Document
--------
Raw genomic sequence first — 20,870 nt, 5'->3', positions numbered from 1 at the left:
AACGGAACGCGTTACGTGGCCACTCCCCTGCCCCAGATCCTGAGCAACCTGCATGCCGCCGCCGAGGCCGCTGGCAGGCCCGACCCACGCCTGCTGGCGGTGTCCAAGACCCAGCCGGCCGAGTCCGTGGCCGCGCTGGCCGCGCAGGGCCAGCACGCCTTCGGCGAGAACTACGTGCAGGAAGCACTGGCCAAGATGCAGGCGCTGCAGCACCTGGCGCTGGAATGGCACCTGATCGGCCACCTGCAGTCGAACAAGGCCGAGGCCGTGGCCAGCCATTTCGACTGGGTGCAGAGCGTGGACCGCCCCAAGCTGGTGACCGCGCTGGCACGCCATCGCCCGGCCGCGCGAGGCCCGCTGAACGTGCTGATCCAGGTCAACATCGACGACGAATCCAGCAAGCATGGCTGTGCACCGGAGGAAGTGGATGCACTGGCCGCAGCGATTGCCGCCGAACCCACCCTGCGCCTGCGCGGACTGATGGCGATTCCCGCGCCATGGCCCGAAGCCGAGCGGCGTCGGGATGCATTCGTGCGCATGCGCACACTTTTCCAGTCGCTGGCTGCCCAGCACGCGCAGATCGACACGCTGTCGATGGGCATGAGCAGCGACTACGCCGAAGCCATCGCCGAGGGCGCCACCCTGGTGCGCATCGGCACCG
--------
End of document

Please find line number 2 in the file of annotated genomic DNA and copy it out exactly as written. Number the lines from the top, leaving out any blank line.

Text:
AACGGAACGCGTTACGTGGCCACTCCCCTGCCCCAGATCCTGAGCAACCTGCATGCCGCCGCCGAGGCCGCTGGCAGGCCCGACCCACGCCTGCTGGCGGTGTCCAAGACCCAGCCGGCCGAGTCCGTGGCCGCGCTGGCCGCGCAGGGCCAGCACGCCTTCGGCGAGAACTACGTGCAGGAAGCACTGGCCAAGATGCAGGCGCTGCAGCACCTGGCGCTGGAATGGCACCTGATCGGCCACCTGCAGTCGAACAAGGCCGAGGCCGTGGCCAGCCATTTCGACTGGGTGCAGAGCGTGGACCGCCCCAAGCTGGTGACCGCGCTGGCACGCCATCGCCCGGCCGCGCGAGGCCCGCTGAACGTGCTGATCCAGGTCAACATCGACGACGAATCCAGCAAGCATGGCTGTGCACCGGAGGAAGTGGATGCACTGGCCGCAGCGATTGCCGCCGAACCCACCCTGCGCCTGCGCGGACTGATGGCGATTCCCGCGCCATGGCCCGAAGCCGAGCGGCGTCGGGATGCATTCGTGCGCATGCGCACACTTTTCCAGTCGCTGGCTGCCCAGCACGCGCAGATCGACACGCTGTCGATGGGCATGAGCAGCGACTACGCCGAAGCCATCGCCGAGGGCGCCACCCTGGTGCGCATCGGCACCG